Why not but Hitler believed there were no Soviet reserves to prepare for a counter-attack while the massive amounts of Soviet reserves were piling up in all Army Group positions. And Hitler wanted the oil to win the war.
There was no possibility of the Germans entering Stalingrad prematurely; they didn't have enough infantry to secure the city when they first arrived. There was no easy solution to the dilemma Stalingrad posed. The German would've loved to cross the Volga, but that wasn't going to happen either. They had not captured any single point of crossing. There was no bridgehead to exploit, as they had done on the Don. Or are we proposing to charge the sixth army up to Saratov, Engels?
The Sixth Army had neither the men nor the materiel to accomplish this task - The Sixth Army was weakened from the three months it took to advance from the Don River to the Volga and did not possess the necessary men and materiel to cross the river when they arrived, three months after they started for it.
When the main body of the Sixth Army arrived, the Volga was frozen and full of ice floes. Coupled with the Soviet forces across the wide river, it's difficult to imagine the Germans being to cross without suffering significant casualties as a result.
Even if the Germans could have crossed the river, they probably couldn't have held any significant territory as the main supply depot was on the River Don, more than 40 miles to the west. Any troops who might have crossed would have been cut off and probably captured or destroyed.
From a strategic point of view it would have made even less sense as the main reason for the advance on Stalingrad was to defend the left flank of the advance into the Caucasus. Not create a bridgehead on the other side of the Volga.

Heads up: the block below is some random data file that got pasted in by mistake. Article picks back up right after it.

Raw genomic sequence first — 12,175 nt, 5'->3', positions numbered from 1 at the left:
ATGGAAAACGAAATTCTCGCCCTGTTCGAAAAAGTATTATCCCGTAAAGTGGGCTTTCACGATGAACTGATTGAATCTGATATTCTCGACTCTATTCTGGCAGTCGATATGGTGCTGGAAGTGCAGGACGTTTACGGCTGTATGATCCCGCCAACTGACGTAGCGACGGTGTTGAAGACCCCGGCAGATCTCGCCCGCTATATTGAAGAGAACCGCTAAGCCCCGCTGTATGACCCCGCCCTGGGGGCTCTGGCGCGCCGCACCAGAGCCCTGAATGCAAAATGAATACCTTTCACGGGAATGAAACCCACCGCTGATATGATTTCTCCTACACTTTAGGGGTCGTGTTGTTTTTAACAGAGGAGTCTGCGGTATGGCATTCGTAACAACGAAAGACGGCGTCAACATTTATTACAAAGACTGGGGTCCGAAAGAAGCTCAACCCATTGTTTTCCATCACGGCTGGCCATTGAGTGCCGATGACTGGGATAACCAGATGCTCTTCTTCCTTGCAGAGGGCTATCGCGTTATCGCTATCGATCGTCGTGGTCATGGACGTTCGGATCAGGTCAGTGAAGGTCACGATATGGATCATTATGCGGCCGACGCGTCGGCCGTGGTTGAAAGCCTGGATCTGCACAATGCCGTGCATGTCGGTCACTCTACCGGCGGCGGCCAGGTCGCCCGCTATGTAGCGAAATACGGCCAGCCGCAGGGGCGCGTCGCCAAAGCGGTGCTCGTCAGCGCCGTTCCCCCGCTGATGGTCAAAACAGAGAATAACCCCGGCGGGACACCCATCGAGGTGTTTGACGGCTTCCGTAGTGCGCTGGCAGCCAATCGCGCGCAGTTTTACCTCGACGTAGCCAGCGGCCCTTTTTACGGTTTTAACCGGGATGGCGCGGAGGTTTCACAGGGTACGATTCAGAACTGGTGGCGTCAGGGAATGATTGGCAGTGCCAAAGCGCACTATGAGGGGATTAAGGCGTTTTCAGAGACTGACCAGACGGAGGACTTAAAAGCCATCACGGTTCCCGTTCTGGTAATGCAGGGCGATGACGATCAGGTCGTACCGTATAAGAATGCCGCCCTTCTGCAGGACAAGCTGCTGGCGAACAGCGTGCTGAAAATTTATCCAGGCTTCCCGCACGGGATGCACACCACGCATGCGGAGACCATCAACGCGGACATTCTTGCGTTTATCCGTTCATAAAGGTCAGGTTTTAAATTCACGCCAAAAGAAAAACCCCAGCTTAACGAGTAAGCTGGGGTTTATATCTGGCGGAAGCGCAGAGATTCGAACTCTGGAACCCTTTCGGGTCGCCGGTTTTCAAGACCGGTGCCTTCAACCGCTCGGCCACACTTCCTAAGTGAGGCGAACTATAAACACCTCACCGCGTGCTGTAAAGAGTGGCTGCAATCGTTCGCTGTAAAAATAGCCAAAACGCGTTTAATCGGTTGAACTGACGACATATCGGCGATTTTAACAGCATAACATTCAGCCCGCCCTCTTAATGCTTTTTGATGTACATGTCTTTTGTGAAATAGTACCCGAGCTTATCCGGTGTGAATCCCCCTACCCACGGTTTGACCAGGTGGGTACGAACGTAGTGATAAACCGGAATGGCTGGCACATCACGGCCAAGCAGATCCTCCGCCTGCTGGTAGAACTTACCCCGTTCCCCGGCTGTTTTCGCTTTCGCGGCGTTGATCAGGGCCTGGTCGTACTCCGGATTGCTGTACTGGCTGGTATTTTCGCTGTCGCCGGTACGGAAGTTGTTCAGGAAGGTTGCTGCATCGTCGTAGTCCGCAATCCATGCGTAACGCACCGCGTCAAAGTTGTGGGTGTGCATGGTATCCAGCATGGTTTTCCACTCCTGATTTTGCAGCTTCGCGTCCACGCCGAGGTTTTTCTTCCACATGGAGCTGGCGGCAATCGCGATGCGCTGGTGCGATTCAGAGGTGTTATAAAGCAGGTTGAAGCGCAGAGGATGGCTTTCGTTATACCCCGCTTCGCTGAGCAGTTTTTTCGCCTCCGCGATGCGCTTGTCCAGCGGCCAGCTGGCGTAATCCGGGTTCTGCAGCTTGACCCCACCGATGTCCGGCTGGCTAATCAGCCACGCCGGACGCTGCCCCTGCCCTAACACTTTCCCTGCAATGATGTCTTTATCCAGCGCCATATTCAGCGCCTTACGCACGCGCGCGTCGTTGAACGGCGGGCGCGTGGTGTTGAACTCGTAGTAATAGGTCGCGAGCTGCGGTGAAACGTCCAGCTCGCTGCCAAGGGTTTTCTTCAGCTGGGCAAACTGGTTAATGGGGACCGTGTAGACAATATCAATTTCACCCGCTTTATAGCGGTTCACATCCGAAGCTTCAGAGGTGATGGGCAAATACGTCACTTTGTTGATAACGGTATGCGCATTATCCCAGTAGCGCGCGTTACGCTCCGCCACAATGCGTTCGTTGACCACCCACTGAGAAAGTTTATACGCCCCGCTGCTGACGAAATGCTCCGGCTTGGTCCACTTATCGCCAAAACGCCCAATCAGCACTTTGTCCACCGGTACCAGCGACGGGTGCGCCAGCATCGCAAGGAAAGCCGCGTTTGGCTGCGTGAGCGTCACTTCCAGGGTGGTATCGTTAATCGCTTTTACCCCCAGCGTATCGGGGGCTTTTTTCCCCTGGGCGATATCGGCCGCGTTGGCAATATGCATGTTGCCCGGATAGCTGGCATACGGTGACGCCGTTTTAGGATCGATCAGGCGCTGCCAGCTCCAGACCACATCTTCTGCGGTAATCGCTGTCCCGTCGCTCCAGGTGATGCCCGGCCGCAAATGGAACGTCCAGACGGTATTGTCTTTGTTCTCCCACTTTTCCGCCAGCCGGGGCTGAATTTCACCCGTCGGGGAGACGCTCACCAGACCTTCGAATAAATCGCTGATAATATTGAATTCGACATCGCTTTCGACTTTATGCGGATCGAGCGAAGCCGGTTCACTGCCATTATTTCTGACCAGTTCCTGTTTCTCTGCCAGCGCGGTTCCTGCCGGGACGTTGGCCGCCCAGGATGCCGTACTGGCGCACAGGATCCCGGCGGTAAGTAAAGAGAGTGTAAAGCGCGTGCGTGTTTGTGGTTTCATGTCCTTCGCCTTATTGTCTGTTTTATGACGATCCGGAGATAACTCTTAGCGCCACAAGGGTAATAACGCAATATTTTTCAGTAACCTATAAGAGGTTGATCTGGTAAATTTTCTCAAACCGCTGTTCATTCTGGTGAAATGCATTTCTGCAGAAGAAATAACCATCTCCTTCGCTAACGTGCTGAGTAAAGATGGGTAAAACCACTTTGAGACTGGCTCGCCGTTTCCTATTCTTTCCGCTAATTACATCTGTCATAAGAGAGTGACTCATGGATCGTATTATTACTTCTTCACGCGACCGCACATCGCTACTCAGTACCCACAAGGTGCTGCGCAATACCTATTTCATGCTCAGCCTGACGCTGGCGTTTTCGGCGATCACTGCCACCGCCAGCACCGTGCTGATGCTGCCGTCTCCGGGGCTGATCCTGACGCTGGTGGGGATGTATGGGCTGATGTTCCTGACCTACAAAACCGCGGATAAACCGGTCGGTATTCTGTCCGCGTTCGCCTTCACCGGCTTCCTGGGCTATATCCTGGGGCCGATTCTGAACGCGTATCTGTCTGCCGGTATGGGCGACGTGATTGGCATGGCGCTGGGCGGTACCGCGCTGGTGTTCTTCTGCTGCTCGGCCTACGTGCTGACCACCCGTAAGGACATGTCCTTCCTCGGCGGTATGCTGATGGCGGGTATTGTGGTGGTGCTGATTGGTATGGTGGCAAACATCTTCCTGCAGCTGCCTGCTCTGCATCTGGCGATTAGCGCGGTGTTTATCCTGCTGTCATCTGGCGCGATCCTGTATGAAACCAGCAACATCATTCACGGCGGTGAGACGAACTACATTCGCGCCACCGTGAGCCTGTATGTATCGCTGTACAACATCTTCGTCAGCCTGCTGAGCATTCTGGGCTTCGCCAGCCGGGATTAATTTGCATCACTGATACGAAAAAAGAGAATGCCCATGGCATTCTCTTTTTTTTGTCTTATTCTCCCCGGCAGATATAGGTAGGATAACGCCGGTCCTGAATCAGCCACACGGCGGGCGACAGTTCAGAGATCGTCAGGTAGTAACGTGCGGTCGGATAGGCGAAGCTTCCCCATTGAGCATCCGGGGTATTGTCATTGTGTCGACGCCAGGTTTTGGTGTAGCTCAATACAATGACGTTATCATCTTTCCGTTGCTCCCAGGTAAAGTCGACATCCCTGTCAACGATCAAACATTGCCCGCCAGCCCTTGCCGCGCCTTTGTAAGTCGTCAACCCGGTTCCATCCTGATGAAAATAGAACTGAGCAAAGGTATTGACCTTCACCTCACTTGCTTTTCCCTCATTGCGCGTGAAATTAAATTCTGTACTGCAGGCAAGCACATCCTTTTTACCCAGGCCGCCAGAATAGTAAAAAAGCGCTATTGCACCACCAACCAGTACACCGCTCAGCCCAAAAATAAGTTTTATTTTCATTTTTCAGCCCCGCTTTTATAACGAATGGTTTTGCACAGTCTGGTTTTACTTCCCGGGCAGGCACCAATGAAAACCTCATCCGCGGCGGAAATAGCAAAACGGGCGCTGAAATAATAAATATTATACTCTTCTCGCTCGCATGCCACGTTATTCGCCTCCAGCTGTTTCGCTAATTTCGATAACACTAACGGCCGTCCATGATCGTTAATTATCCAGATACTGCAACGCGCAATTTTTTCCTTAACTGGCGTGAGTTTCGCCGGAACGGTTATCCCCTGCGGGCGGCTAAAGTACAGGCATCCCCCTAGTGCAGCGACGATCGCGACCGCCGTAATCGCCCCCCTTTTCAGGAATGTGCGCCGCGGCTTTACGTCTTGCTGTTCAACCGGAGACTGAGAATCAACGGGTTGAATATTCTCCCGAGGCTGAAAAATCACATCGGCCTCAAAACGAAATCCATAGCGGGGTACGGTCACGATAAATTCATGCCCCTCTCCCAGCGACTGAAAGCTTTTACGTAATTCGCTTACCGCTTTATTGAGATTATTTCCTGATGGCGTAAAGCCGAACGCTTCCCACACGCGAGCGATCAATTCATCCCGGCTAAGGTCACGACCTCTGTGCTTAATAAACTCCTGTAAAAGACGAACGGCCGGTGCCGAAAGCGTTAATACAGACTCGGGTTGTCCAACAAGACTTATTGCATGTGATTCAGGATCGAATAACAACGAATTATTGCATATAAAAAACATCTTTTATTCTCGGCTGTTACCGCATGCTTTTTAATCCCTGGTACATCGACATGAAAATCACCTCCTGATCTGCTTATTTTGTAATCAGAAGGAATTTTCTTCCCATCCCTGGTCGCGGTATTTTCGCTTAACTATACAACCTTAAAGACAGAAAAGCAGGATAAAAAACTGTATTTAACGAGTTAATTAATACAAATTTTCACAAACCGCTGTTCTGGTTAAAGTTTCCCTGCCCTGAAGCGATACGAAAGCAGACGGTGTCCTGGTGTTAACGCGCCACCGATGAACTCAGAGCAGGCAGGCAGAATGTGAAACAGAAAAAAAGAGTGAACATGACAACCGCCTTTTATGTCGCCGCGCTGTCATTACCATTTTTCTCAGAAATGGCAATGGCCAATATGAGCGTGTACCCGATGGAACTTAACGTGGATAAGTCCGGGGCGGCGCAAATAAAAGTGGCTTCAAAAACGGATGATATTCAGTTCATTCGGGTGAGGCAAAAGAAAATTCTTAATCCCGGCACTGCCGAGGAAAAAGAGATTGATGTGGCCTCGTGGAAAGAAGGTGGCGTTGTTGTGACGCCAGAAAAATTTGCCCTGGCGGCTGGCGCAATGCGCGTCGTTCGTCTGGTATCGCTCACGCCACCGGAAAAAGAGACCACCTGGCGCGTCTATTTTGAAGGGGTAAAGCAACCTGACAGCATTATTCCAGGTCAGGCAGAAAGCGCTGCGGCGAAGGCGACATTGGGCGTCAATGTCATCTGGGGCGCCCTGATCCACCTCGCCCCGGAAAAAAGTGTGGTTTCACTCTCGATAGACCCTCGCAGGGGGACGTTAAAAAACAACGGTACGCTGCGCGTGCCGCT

Even with Stalingrad captured, and a successful drive to Baku; the German over stretched front lines would've still been unable to prevent the breakthrough that followed, and with the result of more troops being cut off in the Caucasus region instead.
I am proposing not putting Paulus (who had never commanded troops in combat) in charge of the combined force, but Kleist or Manstein. Who would have easily established a bridgehead at a weak point, as Stülpnagel did for Kleist in Kremenchug.
The Volga in areas near Stalingrad is narrower than and not as swampy on the bridgehead side as the Dnieper between Kiev and Kremenchug, which they crossed with an 800 m pontoon bridge in Kremenchug and Kleist's force in Kremenchug was much smaller and had less air support than the combined armies which attacked the Caucasus and Stalingrad, which in this case are together.
OTL the sixth army wasted invaluable time because Hitler sent its Panzers momentarily to the Caucasus, where the offensive had stalled (causing the Stalingrad offensive to stall). The Soviets used this time to reinforce Stalingrad and the tanks were en route and wearing out (instead of in combat) during a crucial time and they would soon waste time again traveling back north. Hitler made the same mistake of wasting time & wear when he redirected Guderian from Smolensk to Kiev and then back to Smolensk, providing time to reinforce Moscow
Without the massive influx of Soviet troops, materiel and supplies crossing the Volga, the Soviets in the city don't stand a chance. It was much easier to defeat those troops in the open on the other side of the Volga than in a city, especially with sustained air support (instread of losing the planes part time to support the Caucasus offensive).
"The Nazis were also rather deficient at crossing major water obstacles without capturing a bridge. Their combat engineers only managed to build emergency bridges over smaller rivers, and they took forever to do the deed. If the opposite bank was defended, I’ve never seen an instance where that was accomplished in the entire war. They could build pontoon bridges across rivers if both shores were under control and they needed a bridge, but not if one of the shores was still in enemy hands."
-brndrt (Sorely missed, is Clint)